The Deputy Governor for Prudential Regulation and CEO of the PRA, Sam Woods announces the challenges brought by Brexit, a risk threat in appetite and regulatory arbitrage mean that “we are living through a vital moment in supervision”.
Talking at the Building Society Association’s Annual Conference, Woods said that the era of post-crisis reforms is coming to an end.
Woods believes that “Brexit will be a key risk and will, justifiably, warrant supervisory attention”, adding that “we must not lose sight of risks as structures and business models change, or as activities move around or adapt”.
He added that PRA supervisors also give close regard to developing trends and possible future risks – such as a possible “return to the punchbowl.”
Woods notes that net interest margins at building organisations are coming under increasing stress – a function of high lending competition which is heightened when holed against the mutual pricing strategy many have utilised to protect members in a time of low rates.
Across the broader market, the PRA sees a change in credit risk appetite from few organisations as lenders compete to find ways of broadening the pool of available borrowers, raising the size of loans accessible to them, or decreasing the credit premium priced for inherently more risky investments.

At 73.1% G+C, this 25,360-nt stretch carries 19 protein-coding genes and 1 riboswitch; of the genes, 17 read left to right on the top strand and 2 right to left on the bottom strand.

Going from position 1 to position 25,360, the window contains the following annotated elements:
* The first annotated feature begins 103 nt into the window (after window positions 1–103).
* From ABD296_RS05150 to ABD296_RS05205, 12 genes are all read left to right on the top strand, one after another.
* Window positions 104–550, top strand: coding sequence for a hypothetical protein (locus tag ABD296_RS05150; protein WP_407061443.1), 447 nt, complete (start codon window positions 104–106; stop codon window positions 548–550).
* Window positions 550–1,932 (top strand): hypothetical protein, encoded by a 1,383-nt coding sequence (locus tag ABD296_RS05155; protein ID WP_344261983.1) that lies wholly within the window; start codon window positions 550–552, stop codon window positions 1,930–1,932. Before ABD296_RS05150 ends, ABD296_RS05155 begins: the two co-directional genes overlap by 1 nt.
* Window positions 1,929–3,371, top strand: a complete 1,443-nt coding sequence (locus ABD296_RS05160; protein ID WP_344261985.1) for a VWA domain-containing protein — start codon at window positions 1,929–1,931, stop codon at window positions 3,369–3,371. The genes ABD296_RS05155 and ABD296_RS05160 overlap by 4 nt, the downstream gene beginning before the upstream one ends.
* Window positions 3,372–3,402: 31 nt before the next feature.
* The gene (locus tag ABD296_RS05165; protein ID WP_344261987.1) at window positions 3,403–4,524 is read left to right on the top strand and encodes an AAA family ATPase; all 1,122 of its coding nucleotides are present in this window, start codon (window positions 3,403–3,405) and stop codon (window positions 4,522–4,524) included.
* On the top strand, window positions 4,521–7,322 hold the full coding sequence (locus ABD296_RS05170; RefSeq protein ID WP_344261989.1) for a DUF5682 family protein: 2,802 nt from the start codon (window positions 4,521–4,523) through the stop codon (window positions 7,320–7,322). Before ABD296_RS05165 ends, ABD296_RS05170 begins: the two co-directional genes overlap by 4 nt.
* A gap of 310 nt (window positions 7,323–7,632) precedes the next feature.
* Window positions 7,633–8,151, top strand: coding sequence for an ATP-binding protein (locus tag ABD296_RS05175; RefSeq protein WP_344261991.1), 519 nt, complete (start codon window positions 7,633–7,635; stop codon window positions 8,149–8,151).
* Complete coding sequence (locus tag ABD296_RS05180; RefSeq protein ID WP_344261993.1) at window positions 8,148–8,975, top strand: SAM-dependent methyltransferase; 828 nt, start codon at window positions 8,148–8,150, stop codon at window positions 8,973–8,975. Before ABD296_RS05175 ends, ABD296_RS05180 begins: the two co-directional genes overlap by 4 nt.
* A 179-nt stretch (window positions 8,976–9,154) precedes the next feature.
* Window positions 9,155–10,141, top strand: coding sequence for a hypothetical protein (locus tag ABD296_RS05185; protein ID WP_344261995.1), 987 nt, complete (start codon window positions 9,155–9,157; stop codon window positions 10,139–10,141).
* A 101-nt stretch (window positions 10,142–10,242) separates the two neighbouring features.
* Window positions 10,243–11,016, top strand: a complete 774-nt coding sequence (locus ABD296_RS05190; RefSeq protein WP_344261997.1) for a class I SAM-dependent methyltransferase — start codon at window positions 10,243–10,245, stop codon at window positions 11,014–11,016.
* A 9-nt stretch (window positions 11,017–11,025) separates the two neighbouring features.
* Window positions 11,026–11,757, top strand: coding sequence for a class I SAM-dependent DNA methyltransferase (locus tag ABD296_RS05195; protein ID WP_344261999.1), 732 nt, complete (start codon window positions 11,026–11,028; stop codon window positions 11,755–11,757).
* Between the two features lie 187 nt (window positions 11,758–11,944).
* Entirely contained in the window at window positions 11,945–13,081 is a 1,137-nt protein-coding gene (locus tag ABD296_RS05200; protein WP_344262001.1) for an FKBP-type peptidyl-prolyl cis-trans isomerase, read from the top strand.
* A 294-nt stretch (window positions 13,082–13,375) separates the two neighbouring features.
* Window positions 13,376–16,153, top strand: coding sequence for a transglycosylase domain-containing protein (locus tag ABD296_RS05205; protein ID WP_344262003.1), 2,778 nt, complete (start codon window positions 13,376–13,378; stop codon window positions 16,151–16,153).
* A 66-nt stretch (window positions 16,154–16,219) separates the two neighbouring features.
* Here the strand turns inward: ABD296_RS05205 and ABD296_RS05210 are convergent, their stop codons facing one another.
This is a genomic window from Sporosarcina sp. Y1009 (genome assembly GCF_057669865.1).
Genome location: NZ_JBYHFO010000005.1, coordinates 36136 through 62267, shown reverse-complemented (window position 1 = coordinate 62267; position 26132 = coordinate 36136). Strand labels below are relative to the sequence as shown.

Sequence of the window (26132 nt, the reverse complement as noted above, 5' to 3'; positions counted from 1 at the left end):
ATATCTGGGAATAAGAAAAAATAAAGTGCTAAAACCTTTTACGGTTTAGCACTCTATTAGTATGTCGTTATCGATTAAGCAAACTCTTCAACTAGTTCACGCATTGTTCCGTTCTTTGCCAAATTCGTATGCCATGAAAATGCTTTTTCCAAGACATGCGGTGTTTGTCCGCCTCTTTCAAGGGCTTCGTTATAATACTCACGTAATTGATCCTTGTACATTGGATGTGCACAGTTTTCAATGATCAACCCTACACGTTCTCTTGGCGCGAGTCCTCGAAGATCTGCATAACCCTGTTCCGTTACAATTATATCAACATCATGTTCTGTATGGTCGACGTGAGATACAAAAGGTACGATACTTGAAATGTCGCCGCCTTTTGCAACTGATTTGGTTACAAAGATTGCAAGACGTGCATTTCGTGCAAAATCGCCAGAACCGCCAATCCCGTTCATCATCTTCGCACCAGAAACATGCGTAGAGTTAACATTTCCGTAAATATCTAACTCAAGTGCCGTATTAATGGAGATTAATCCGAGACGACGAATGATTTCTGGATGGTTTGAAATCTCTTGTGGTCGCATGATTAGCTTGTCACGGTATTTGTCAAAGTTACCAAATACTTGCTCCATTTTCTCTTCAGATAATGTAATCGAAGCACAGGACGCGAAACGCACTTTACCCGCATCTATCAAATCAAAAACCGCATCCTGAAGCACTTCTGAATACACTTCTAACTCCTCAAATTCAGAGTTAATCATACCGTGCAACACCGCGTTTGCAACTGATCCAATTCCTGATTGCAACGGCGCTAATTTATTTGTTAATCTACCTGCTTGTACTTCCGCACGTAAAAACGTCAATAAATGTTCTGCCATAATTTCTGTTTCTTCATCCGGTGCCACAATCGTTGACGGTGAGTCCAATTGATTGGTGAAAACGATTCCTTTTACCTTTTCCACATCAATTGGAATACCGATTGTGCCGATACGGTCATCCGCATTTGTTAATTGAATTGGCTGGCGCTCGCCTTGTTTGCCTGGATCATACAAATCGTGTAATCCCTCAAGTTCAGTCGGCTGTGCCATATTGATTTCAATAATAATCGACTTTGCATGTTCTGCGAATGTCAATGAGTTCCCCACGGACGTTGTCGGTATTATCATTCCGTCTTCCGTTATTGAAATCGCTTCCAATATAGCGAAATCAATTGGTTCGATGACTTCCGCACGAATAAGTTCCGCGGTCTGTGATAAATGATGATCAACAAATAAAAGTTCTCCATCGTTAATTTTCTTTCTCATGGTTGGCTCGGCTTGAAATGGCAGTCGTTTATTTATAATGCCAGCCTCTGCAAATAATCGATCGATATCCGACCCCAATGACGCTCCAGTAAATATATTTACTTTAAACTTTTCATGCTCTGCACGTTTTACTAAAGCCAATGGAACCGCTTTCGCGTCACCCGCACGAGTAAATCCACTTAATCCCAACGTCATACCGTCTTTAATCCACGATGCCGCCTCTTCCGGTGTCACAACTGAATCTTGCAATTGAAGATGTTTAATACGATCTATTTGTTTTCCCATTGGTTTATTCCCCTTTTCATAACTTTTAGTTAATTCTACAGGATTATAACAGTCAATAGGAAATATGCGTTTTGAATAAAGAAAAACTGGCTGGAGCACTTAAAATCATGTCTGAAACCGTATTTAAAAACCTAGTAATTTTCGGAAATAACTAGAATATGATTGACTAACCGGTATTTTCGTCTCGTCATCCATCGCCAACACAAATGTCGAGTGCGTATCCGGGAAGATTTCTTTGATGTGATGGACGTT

Another difficulty facing the exchange, Woods said, include a new trend in rising loan terms, where 35 years or longer for a mortgage “seems to be increasingly common”. He proposed concerns that the final payments may have to be satisfied from post-retirement income.
There is also an indication that some societies are seeking for yield by crawling up the risk curve in prime residential mortgages. High LTV lending of over 90 percent has increased to 4.5 percent of new lending in the fourth quarter of 2016, from 2.8 percent in the last quarter of 2015.
Woods assumed that “supervisors will continue to keep a close eye on the effects of issues such as these on the viability of business models and future strategy for building societies”.